Robert Motherwell was an American painter and a leading figure of the abstract expressionism movement. He was one of the youngest members of the so-called New York School, which also included Jackson Pollock, Mark Rothko, and Willem de Kooning.

Motherwell was born on January 24, 1915, in Aberdeen, Washington. In 1932 he went to study philosophy and modern French literature at Stanford University, where he showed a special interest in the work of American pragmatic philosophers such as John Dewey and Alfred North Whitehead; at the same time, he studies painting at the California School of Fine Arts in San Francisco.

In 1941 he left his studies of literature and psychology to start painting, influenced by the Surrealists, and particularly by the Chilean painter Roberto Matta, with whom he traveled to Mexico. Together, with Baziotes, Newman, and Rothko, Motherwell founded the Subjects of the Artist school in New York, in 1948.

Motherwell is recognized for using the hardness of black paint as a basic element. One of his best-known techniques was to dilute the paint with turpentine to create a shadow effect. His extensive series of paintings known as “Elegies to the Spanish Republic” is generally considered his most significant work.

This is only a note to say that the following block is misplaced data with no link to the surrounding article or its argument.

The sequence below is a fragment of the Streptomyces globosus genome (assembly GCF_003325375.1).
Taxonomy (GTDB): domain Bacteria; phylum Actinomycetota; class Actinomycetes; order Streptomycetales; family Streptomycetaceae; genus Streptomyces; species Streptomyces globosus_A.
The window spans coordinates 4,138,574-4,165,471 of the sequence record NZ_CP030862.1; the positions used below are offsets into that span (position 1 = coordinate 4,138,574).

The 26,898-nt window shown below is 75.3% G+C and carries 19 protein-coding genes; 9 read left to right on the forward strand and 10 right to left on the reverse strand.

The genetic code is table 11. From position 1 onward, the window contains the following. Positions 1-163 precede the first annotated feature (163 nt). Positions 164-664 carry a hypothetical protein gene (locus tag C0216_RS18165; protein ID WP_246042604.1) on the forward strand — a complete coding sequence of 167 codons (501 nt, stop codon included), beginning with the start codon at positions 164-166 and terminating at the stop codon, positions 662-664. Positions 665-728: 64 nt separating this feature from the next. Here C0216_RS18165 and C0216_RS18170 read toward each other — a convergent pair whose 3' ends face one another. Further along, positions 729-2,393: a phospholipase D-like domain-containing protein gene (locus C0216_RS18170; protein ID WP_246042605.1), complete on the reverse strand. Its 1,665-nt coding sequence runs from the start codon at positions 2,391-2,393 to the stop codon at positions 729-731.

His first individual exhibition was held at the Art of this Century gallery in New York in 1944. Since then, his artwork was featured in exhibitions over the United States and Europe. He represented the United States at the Venice Biennial in 1950 and the Sao Paulo Biennial in 1961. 

The Museum of Modern Art in Fort Worth houses Motherwell’s largest collection of works. Some of his works can also be found at the Empire State Plaza. The Walker Art Center has an almost exhaustive collection of his prints. 

Robert Motherwell died in Provincetown, Massachusetts, on July 16, 1991.